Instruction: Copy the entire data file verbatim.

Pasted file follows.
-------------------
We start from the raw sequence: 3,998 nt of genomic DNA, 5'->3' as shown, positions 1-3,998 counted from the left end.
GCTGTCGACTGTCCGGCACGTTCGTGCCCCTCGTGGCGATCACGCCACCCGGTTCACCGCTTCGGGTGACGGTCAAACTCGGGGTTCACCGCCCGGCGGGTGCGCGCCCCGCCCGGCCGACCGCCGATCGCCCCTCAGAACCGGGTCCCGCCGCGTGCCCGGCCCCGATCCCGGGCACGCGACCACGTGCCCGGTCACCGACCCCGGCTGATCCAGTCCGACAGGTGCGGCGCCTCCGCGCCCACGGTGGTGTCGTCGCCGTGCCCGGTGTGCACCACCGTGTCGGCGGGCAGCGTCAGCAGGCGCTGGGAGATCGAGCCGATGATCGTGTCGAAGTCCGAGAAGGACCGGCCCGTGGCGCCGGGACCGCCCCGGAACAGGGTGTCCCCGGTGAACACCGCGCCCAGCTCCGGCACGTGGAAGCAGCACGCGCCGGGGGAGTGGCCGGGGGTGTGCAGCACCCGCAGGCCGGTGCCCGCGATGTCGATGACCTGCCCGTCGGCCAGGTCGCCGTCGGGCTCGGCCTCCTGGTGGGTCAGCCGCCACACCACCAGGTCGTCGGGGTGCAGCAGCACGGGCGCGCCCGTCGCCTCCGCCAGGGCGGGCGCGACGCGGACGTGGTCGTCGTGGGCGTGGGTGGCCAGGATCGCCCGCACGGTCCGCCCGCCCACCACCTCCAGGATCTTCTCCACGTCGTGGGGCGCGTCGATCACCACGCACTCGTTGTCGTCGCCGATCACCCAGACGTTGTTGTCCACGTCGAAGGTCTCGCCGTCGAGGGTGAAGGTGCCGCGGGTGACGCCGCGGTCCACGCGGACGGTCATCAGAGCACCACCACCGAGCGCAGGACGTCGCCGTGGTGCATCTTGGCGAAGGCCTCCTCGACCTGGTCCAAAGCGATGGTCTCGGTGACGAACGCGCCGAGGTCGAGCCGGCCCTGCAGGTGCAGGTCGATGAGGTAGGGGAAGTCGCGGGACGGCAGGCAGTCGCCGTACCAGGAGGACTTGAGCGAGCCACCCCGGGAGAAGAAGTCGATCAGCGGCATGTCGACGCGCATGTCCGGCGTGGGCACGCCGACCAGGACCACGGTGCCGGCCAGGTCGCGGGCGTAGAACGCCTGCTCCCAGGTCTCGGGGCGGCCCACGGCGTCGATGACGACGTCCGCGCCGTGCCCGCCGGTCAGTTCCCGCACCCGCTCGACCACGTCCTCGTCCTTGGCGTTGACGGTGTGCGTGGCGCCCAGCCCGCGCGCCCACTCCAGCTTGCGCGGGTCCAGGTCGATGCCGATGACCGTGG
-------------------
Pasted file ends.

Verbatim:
We start from the raw sequence: 3,998 nt of genomic DNA, 5'->3' as shown, positions 1-3,998 counted from the left end.
GCTGTCGACTGTCCGGCACGTTCGTGCCCCTCGTGGCGATCACGCCACCCGGTTCACCGCTTCGGGTGACGGTCAAACTCGGGGTTCACCGCCCGGCGGGTGCGCGCCCCGCCCGGCCGACCGCCGATCGCCCCTCAGAACCGGGTCCCGCCGCGTGCCCGGCCCCGATCCCGGGCACGCGACCACGTGCCCGGTCACCGACCCCGGCTGATCCAGTCCGACAGGTGCGGCGCCTCCGCGCCCACGGTGGTGTCGTCGCCGTGCCCGGTGTGCACCACCGTGTCGGCGGGCAGCGTCAGCAGGCGCTGGGAGATCGAGCCGATGATCGTGTCGAAGTCCGAGAAGGACCGGCCCGTGGCGCCGGGACCGCCCCGGAACAGGGTGTCCCCGGTGAACACCGCGCCCAGCTCCGGCACGTGGAAGCAGCACGCGCCGGGGGAGTGGCCGGGGGTGTGCAGCACCCGCAGGCCGGTGCCCGCGATGTCGATGACCTGCCCGTCGGCCAGGTCGCCGTCGGGCTCGGCCTCCTGGTGGGTCAGCCGCCACACCACCAGGTCGTCGGGGTGCAGCAGCACGGGCGCGCCCGTCGCCTCCGCCAGGGCGGGCGCGACGCGGACGTGGTCGTCGTGGGCGTGGGTGGCCAGGATCGCCCGCACGGTCCGCCCGCCCACCACCTCCAGGATCTTCTCCACGTCGTGGGGCGCGTCGATCACCACGCACTCGTTGTCGTCGCCGATCACCCAGACGTTGTTGTCCACGTCGAAGGTCTCGCCGTCGAGGGTGAAGGTGCCGCGGGTGACGCCGCGGTCCACGCGGACGGTCATCAGAGCACCACCACCGAGCGCAGGACGTCGCCGTGGTGCATCTTGGCGAAGGCCTCCTCGACCTGGTCCAAAGCGATGGTCTCGGTGACGAACGCGCCGAGGTCGAGCCGGCCCTGCAGGTGCAGGTCGATGAGGTAGGGGAAGTCGCGGGACGGCAGGCAGTCGCCGTACCAGGAGGACTTGAGCGAGCCACCCCGGGAGAAGAAGTCGATCAGCGGCATGTCGACGCGCATGTCCGGCGTGGGCACGCCGACCAGGACCACGGTGCCGGCCAGGTCGCGGGCGTAGAACGCCTGCTCCCAGGTCTCGGGGCGGCCCACGGCGTCGATGACGACGTCCGCGCCGTGCCCGCCGGTCAGTTCCCGCACCCGCTCGACCACGTCCTCGTCCTTGGCGTTGACGGTGTGCGTGGCGCCCAGCCCGCGCGCCCACTCCAGCTTGCGCGGGTCCAGGTCGATGCCGATGACCGTGG